The 2008 launch of the Fondation de Luxembourg was paired with new tax measures designed to make Luxembourg one of the most advanced countries in Europe when it comes to fiscal treatment of charitable donations. Today, individuals who hold financial assets in Luxembourg can make donations amounting to 20 percent of their taxable income, twice the previous limit. Meanwhile, the inheritance tax for charitable donations stands at 4 percent, down from 6 percent in 2008.

Under Prime Minister Jean-Claude Juncker, the government has also removed bureaucratic impediments that tended to discourage philanthropic giving. For example, the government abolished the formal approval process through the Ministry of Justice for donations made via banks operating within the European Union.

The new tax incentives have certainly helped stimulate philanthropy in Luxembourg, although they are not the main reason why donors give. The Fondation also belongs to the Transnational Giving Europe network, a partnership of foundations in 15 European countries that makes cross-border donations tax deductible. As a result, we can offer tax advantages to donors who live in other European countries, based on the fiscal regime that applies in their country of residence.

Lesson Three: Sell it to the banks

Some 50 private banks operate in Luxembourg today. Historically, many of their clients have wished to engage in active philanthropy by setting up their own foundations but lacked information on how to go about it. Meanwhile, their financial advisers were not actively promoting philanthropy, due to a lack of expertise. The Fondation de Luxembourg was designed to simplify the process of creating and operating a private foundation. This framework also gave bankers the opportunity to strengthen and deepen their client relationships without having to invest heavily in new competencies.

From the very start, it was clear that success depended on close collaboration between the Fondation and the private banks, which were in direct contact with the potential donors. The Fondation launched an educational road-show program for private bankers, hosted regular philanthropy seminars, and created a dedicated training program designed to teach private bankers the basics of philanthropy and encourage them to discuss philanthropy options with their clients.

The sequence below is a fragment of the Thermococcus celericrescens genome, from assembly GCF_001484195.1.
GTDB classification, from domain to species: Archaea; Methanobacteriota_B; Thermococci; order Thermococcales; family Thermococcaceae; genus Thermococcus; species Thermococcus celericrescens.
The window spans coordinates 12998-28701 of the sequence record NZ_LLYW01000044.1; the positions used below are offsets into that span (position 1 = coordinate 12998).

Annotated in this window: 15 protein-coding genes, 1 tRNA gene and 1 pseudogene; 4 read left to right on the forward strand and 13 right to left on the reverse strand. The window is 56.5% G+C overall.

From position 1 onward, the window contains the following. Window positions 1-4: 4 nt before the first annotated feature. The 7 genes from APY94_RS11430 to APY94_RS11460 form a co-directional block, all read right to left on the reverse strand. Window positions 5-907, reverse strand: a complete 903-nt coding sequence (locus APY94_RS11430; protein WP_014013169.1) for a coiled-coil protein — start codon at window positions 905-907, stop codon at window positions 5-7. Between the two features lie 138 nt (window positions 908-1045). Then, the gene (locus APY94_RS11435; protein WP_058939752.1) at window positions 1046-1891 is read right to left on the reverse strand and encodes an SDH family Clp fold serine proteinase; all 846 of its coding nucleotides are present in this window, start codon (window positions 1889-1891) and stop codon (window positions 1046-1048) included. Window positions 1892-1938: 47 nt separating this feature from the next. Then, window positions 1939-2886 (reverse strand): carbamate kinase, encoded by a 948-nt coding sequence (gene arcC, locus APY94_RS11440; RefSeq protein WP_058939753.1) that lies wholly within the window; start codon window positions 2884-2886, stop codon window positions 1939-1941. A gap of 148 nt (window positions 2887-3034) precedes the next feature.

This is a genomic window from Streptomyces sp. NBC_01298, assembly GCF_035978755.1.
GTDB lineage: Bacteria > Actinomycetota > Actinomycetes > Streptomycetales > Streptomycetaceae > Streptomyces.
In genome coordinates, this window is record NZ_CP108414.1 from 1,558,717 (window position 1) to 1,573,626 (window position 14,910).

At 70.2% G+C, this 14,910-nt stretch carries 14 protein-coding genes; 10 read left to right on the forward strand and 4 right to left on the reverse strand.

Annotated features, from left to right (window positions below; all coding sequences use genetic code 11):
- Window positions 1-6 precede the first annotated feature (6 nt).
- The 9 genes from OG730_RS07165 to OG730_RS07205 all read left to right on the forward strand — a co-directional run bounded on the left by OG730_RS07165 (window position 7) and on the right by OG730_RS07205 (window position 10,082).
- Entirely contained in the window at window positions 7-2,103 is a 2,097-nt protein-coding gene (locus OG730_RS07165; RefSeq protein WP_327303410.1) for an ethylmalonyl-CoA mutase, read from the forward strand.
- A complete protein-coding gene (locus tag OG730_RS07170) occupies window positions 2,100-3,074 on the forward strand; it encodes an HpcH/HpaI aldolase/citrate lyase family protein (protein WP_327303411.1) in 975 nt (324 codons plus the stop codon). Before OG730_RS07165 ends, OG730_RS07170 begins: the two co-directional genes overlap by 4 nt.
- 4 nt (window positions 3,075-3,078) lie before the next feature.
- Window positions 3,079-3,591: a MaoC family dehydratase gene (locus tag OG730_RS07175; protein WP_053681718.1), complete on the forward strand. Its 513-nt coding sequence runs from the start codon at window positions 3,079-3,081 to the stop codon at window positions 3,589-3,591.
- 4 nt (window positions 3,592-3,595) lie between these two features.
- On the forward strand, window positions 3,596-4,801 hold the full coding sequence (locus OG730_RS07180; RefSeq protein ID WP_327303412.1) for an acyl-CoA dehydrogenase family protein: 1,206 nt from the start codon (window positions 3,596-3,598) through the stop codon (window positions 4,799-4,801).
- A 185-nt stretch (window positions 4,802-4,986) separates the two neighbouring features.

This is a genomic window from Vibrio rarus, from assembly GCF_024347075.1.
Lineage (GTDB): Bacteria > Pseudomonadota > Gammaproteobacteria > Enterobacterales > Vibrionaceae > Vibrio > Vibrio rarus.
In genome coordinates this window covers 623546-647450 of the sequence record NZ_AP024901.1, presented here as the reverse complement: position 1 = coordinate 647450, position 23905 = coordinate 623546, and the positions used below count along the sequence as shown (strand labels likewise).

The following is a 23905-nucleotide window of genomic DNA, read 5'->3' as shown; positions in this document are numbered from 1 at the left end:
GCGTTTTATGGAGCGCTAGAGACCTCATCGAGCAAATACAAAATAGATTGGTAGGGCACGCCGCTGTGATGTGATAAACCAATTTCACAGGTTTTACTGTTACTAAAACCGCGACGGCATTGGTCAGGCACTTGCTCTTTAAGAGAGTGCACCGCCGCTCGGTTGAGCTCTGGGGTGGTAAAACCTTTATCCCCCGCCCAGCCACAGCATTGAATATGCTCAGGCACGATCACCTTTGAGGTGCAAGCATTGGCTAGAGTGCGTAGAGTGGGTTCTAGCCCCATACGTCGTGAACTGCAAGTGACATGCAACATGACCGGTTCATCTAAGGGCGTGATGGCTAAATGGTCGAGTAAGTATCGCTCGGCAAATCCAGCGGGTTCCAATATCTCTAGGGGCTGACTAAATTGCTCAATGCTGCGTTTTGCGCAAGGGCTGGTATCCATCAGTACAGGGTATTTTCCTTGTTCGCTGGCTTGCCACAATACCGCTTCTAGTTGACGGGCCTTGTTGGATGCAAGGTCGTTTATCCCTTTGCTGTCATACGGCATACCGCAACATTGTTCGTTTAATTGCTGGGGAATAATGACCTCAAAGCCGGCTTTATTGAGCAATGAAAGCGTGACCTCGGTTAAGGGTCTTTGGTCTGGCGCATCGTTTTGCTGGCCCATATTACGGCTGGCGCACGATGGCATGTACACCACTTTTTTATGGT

Many private bankers were initially hesitant because they thought philanthropy meant assets leaving the bank. Over time, client-relationship managers started to realize that discussing philanthropy brought them closer to their clients. After all, philanthropy relates to issues and causes that are close to clients’ hearts. It is also a very private matter that speaks to the client’s family history, personal values, and life story. Far from threatening their core business, many private bankers in Luxembourg have found that helping clients pursue philanthropic goals actually winds up strengthening client relationships.

Export potential

By sponsoring the Fondation de Luxembourg, the government acknowledged the importance of private philanthropy in achieving important social goals. The initiative identified private philanthropy as a vital complement to the Luxembourg international-aid budget, one of the Organisation for Economic Co-operation and Development’s largest, at 1 percent of GDP.

Could the Luxembourg model of philanthropy work in other countries? The answer is yes, certainly. It should be especially interesting to international financial centers where there is an opportunity to leverage a wealthy private-banking clientele. International banking centers typically offer significant expertise in cross-border legal, financial, and tax issues. They are therefore attractive to international philanthropists seeking to establish their foundations in jurisdictions where they feel secure.

We have already held discussions with both the City of London and Lichtenstein, where the Fondation de Luxembourg model is seen as a competitive differentiator. In the future, we hope to see similar public-private initiatives in countries around the world.